A high percentage of claimants will misconstrue the filing of a new claim as somehow being equivalent to filing an appeal. Nothing could be less true. When a new claim is filed, a claimant essentially gives up their appeal rights and practically guarantees that their case will be denied again at the initial claim level. They will forgo the chance of having their case presented before a judge at a hearing where the chances of approval in Michigan are more favorable (more than half of all hearings are approved, and the chances of approval rise when representation is involved on a claim).
It is estimated that the number of claims approved at the hearing level rises to 60 percent when the claimant is represented by an attorney or non-attorney representative. For this very reason, many ALJs (administrative law judges) will advise claimants who show up at hearings unrepresented that their hearing may be rescheduled to allow time to secure a representative.
Social Security Disability and SSI Resource Center
New and featured pages on SSDRC.com
Social Security Disability Requirements
Social Security Disability list of impairments
Social Security Disability Application
Can you get disability for arthritis of the knee?
How much income can you earn on Social Security disability?
If you get denied at a disability hearing, can you win later?
How much can an attorney charge for Social Security disability?
Can you get approved for disability based on Ulcerative Colitis?
The Most Basic questions about Getting Disability Benefits
Social Security Disability SSI and whether or not you can work
Common Mistakes to avoid after being denied for Disability
Social Security Disability SSI Questions and Answers
More Social Security Disability SSI Questions and Answers
Common Questions about Social Security Disability and SSI
Winning Social Security Disability or SSI Benefits
The SSI Disability Benefits Program
Medical exams for disability claims
Applying for Disability in various states
Social Security Disability SSI and Doctors - Yours and Theirs
Social Security Disability and SSI Claim Reviews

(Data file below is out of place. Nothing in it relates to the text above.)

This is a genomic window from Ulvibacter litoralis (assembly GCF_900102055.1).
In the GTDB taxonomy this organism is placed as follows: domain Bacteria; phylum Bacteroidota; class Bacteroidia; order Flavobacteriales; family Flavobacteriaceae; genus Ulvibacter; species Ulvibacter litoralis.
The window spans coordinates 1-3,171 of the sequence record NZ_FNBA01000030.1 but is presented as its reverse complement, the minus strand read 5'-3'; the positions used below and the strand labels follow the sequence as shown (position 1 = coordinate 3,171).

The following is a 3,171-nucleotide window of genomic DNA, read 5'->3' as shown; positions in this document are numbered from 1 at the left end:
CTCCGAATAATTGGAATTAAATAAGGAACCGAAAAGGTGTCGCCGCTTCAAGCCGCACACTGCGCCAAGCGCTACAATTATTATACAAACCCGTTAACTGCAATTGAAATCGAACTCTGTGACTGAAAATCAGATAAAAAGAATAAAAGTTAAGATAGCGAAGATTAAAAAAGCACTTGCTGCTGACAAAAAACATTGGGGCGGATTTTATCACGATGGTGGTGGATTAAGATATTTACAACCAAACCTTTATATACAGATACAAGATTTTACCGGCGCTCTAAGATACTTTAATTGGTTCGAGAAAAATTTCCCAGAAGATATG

Social Security Disability SSI System and Benefits for Children
Denials, Appeals, and Getting a Disability Lawyer or Representative
What you should know about Social Security Disability and SSI Denials
Questions about Disability Lawyers and Hiring a Disability Attorney
Frequently asked questions about getting Denied for Disability Benefits
FAQ on Disability Claim Representation
Disability hearings before Judges
Selecting and hiring Disability Lawyers
Various Types of Benefits including SSI, Mental, and Child benefits
Social Security and SSI based on Mental Disability
Social Security Disability or SSI Benefits for Children
Disability Benefits through Social Security
Filing for Social Security Disability or SSI Benefits
Social Security Disability SSI: Medical Evidence and Records
Filing your claim for disability benefits
Eligibility for receiving disability benefits
Info about Social Security Disability Approvals and Being Approved
FAQ on Social Security Disability SSI decisions
The SSD SSI Decision Process and what gets taken into consideration
Resources on this site
Social Security Disability, SSI Terms and Definitions
Previously answered questions regarding SSD and SSI
About the Author of SSDRC, Tim Moore
For Individuals living in North Carolina
Applying for Disability in North Carolina
North Carolina Disability Lawyer
These pages answer some of the most basic questions for individuals who are considering filing a claim.
Filing for disability - How to file for SSD or SSI and the Information that is needed by Social Security
How to Apply for Disability - What medical conditions can you apply and qualify for?
Applying for Disability - How long does it take to get Social Security Disability or SSI benefits?
What happens if I file a disability application and it is denied by a disability examiner or Judge?
How to Prove you are disabled and qualify to win disability benefits
How do you prove your disability case if you have a mental condition or impairment?
Social Security Disability Back pay and How Long it Takes to Qualify for it and receive it
Social Security Disability SSI - Eligibility Requirements and Qualifications Criteria